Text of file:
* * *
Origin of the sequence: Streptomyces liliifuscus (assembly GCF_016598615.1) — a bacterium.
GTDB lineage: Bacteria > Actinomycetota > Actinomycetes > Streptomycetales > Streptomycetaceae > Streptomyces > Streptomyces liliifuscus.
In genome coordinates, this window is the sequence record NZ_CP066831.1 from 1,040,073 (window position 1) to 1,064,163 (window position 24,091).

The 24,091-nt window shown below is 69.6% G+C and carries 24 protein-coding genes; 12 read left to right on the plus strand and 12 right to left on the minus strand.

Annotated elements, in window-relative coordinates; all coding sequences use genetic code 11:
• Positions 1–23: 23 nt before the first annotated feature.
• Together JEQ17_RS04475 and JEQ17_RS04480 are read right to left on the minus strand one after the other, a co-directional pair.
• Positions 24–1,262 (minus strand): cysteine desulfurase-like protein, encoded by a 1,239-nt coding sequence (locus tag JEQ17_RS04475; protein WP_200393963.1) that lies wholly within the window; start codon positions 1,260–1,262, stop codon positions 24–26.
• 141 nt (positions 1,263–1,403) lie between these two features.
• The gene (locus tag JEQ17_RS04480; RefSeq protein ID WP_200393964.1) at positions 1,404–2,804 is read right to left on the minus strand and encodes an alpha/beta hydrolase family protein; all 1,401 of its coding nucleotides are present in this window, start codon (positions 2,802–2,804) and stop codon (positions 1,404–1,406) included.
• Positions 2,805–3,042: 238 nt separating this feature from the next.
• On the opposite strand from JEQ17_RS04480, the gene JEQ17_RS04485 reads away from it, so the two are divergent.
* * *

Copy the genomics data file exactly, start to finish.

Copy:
Origin of the sequence: Streptomyces liliifuscus (assembly GCF_016598615.1) — a bacterium.
GTDB lineage: Bacteria > Actinomycetota > Actinomycetes > Streptomycetales > Streptomycetaceae > Streptomyces > Streptomyces liliifuscus.
In genome coordinates, this window is the sequence record NZ_CP066831.1 from 1,040,073 (window position 1) to 1,064,163 (window position 24,091).

The 24,091-nt window shown below is 69.6% G+C and carries 24 protein-coding genes; 12 read left to right on the plus strand and 12 right to left on the minus strand.

Annotated elements, in window-relative coordinates; all coding sequences use genetic code 11:
• Positions 1–23: 23 nt before the first annotated feature.
• Together JEQ17_RS04475 and JEQ17_RS04480 are read right to left on the minus strand one after the other, a co-directional pair.
• Positions 24–1,262 (minus strand): cysteine desulfurase-like protein, encoded by a 1,239-nt coding sequence (locus tag JEQ17_RS04475; protein WP_200393963.1) that lies wholly within the window; start codon positions 1,260–1,262, stop codon positions 24–26.
• 141 nt (positions 1,263–1,403) lie between these two features.
• The gene (locus tag JEQ17_RS04480; RefSeq protein ID WP_200393964.1) at positions 1,404–2,804 is read right to left on the minus strand and encodes an alpha/beta hydrolase family protein; all 1,401 of its coding nucleotides are present in this window, start codon (positions 2,802–2,804) and stop codon (positions 1,404–1,406) included.
• Positions 2,805–3,042: 238 nt separating this feature from the next.
• On the opposite strand from JEQ17_RS04480, the gene JEQ17_RS04485 reads away from it, so the two are divergent.